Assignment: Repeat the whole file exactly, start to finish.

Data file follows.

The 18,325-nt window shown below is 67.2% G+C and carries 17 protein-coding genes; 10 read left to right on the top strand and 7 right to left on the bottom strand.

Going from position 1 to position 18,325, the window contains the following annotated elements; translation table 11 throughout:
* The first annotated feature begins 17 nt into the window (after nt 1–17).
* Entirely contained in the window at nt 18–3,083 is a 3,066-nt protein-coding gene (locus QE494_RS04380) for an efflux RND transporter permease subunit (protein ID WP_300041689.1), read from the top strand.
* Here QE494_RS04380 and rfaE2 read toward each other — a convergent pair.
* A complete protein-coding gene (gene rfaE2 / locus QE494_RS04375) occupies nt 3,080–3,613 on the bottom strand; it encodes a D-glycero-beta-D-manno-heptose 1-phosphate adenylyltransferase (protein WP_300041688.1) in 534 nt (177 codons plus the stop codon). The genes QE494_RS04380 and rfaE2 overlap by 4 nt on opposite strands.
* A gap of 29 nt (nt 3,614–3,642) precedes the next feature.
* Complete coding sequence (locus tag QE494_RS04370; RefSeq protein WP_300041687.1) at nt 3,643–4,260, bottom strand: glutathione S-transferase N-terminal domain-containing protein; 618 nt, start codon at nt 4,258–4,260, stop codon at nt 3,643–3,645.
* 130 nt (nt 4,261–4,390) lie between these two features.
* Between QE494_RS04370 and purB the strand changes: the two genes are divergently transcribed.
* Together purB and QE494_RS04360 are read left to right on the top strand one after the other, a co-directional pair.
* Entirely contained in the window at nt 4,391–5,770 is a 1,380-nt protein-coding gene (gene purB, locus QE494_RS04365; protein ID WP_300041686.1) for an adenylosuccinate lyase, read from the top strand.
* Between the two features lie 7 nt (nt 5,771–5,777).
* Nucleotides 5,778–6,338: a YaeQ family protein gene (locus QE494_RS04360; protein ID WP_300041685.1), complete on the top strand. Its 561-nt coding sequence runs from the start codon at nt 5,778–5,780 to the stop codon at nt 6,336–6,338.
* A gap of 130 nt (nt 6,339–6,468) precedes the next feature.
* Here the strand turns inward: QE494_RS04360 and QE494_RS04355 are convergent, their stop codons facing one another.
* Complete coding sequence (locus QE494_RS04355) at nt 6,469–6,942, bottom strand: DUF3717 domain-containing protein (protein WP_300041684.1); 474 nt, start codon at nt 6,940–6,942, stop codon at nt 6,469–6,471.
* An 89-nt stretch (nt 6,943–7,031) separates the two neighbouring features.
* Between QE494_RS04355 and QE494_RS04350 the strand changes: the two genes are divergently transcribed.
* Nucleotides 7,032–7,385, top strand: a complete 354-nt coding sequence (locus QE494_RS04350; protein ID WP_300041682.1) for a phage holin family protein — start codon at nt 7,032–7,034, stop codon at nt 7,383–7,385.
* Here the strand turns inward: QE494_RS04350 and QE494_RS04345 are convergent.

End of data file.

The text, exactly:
The 18,325-nt window shown below is 67.2% G+C and carries 17 protein-coding genes; 10 read left to right on the top strand and 7 right to left on the bottom strand.

Going from position 1 to position 18,325, the window contains the following annotated elements; translation table 11 throughout:
* The first annotated feature begins 17 nt into the window (after nt 1–17).
* Entirely contained in the window at nt 18–3,083 is a 3,066-nt protein-coding gene (locus QE494_RS04380) for an efflux RND transporter permease subunit (protein ID WP_300041689.1), read from the top strand.
* Here QE494_RS04380 and rfaE2 read toward each other — a convergent pair.
* A complete protein-coding gene (gene rfaE2 / locus QE494_RS04375) occupies nt 3,080–3,613 on the bottom strand; it encodes a D-glycero-beta-D-manno-heptose 1-phosphate adenylyltransferase (protein WP_300041688.1) in 534 nt (177 codons plus the stop codon). The genes QE494_RS04380 and rfaE2 overlap by 4 nt on opposite strands.
* A gap of 29 nt (nt 3,614–3,642) precedes the next feature.
* Complete coding sequence (locus tag QE494_RS04370; RefSeq protein WP_300041687.1) at nt 3,643–4,260, bottom strand: glutathione S-transferase N-terminal domain-containing protein; 618 nt, start codon at nt 4,258–4,260, stop codon at nt 3,643–3,645.
* 130 nt (nt 4,261–4,390) lie between these two features.
* Between QE494_RS04370 and purB the strand changes: the two genes are divergently transcribed.
* Together purB and QE494_RS04360 are read left to right on the top strand one after the other, a co-directional pair.
* Entirely contained in the window at nt 4,391–5,770 is a 1,380-nt protein-coding gene (gene purB, locus QE494_RS04365; protein ID WP_300041686.1) for an adenylosuccinate lyase, read from the top strand.
* Between the two features lie 7 nt (nt 5,771–5,777).
* Nucleotides 5,778–6,338: a YaeQ family protein gene (locus QE494_RS04360; protein ID WP_300041685.1), complete on the top strand. Its 561-nt coding sequence runs from the start codon at nt 5,778–5,780 to the stop codon at nt 6,336–6,338.
* A gap of 130 nt (nt 6,339–6,468) precedes the next feature.
* Here the strand turns inward: QE494_RS04360 and QE494_RS04355 are convergent, their stop codons facing one another.
* Complete coding sequence (locus QE494_RS04355) at nt 6,469–6,942, bottom strand: DUF3717 domain-containing protein (protein WP_300041684.1); 474 nt, start codon at nt 6,940–6,942, stop codon at nt 6,469–6,471.
* An 89-nt stretch (nt 6,943–7,031) separates the two neighbouring features.
* Between QE494_RS04355 and QE494_RS04350 the strand changes: the two genes are divergently transcribed.
* Nucleotides 7,032–7,385, top strand: a complete 354-nt coding sequence (locus QE494_RS04350; protein ID WP_300041682.1) for a phage holin family protein — start codon at nt 7,032–7,034, stop codon at nt 7,383–7,385.
* Here the strand turns inward: QE494_RS04350 and QE494_RS04345 are convergent.